In my reading 10 chapters a day in the Bible I ran across Philemon. I wonder why it was included? It seems intensely personal with many of the same sentiments of other letters in the NT. Am I missing something original about it? Thank you
I can see a couple possible reasons for its inclusion. First, unlike some other Pauline epistles, its authorship has rarely been questioned, and authenticity carries a lot of weight. Second, while other letters speak of equality in Christ, they do so far more theoretically. In Philemon, we have a real-life case of a slave (the lowest class in Roman society) who ran away (and possibly stole) from his master, then subsequently came to have faith in Christ and felt convicted for having wronged a fellow Christian. According to Roman law, Philemon was at full liberty to punish Onesimus as he saw fit, even to the point of execution. Paul, however, encourages Philemon to put what he has taught into practice and forgive Onesimus, treating him as a brother rather than living according to worldly standards. The fact that the letter was preserved suggests that Paul’s attempts were successful; thus, the letter displays a real example of Christians living according to the standards Christ taught.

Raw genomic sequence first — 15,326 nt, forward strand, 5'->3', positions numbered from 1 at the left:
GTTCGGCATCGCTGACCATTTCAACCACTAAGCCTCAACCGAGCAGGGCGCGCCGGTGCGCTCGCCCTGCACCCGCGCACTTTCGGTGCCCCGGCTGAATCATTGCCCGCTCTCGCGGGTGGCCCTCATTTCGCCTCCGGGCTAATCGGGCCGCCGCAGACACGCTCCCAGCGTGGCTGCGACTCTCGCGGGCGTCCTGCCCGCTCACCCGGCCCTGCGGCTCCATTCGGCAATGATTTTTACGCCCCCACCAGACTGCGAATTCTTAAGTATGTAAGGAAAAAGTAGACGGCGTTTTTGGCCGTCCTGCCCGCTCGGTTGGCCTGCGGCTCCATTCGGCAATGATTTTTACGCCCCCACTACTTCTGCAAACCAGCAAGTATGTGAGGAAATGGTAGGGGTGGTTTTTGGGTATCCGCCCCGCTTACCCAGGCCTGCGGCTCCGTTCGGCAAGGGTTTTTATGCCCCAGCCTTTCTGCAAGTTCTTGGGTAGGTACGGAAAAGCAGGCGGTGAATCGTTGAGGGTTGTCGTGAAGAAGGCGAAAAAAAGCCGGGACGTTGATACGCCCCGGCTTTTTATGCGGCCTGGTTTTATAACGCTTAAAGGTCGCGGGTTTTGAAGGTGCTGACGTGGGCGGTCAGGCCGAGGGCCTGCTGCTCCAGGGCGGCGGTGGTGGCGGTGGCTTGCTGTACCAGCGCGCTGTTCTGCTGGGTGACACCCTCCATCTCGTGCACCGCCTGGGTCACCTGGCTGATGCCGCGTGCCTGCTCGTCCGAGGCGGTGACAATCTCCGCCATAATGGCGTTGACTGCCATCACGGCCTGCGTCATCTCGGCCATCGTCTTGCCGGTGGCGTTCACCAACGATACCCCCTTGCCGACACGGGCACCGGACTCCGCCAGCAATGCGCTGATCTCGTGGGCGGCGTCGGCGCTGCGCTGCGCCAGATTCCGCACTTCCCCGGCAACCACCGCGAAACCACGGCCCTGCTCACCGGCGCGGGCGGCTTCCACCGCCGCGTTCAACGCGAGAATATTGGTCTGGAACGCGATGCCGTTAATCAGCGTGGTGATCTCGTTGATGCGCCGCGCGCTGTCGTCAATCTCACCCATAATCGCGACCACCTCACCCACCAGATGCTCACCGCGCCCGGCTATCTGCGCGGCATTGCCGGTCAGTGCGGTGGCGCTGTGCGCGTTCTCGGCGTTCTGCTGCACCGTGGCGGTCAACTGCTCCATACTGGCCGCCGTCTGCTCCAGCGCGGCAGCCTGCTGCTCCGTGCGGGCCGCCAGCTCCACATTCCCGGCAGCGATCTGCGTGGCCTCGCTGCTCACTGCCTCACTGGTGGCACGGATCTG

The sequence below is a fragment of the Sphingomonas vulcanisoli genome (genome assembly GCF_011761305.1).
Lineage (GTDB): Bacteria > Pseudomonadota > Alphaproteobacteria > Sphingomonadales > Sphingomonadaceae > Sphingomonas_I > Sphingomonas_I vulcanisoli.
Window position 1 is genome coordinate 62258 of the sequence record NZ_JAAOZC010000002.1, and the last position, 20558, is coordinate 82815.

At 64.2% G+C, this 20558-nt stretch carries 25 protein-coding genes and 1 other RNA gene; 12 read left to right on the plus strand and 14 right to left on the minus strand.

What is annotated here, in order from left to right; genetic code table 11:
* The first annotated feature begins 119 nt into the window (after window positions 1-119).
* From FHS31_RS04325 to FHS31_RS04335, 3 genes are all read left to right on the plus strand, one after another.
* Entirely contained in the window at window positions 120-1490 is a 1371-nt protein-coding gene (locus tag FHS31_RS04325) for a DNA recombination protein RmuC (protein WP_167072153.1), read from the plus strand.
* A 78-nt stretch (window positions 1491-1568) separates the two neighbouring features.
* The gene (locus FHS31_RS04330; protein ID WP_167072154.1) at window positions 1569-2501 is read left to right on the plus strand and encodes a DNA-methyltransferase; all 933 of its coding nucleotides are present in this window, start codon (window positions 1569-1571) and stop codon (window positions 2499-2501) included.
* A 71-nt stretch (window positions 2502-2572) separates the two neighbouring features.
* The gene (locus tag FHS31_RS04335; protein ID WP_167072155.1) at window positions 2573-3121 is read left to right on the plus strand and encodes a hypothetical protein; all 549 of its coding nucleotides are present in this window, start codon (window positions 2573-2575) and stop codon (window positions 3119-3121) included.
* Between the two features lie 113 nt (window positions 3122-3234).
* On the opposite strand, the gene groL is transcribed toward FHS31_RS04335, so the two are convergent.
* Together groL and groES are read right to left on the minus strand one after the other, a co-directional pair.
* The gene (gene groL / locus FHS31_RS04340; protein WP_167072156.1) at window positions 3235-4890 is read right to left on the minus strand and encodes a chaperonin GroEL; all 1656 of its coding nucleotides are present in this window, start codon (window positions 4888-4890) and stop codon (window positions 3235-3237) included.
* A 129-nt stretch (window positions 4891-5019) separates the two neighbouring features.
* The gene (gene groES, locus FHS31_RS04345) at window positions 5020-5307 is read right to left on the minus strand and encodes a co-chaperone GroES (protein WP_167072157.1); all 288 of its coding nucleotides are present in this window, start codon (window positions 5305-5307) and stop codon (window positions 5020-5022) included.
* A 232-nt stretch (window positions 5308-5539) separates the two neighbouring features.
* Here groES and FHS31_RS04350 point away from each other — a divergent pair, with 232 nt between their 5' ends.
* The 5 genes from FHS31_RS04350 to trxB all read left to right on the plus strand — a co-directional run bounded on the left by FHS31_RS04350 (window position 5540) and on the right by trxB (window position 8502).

This is so helpful and with it in mind, I will return to it and re-read it. Nicely explained thank you
To the already great answer here is a link to an essay on NT Wright’s use of Philemon as an introduction to his book Paul and the Faithfulness of God. Would be very interested in your thoughts and whether or not you agree with his conclusion. Was this radical or just application?
@plantaseed Last week’s sermon from a Church I used to attend and enjoy listening to (Pastor is great) was on Philemon and entitled “When Relationships Need Repairing”. He suggests it is possible Onesimus became the bishop of Ephesus and may have encouraged the inclusion of the letter in Scripture because of its Gospel message of reconciliation. Check out message below
What a stunning reply Micah!
I’ve done a fairly detailed study of Philemon as part of a bible study and the richness of the text is absolutely immense. Your summary is sowell written and consice, if you would allow me I’m going to include that in future teachings.
@Choep82 Of course, and thank you.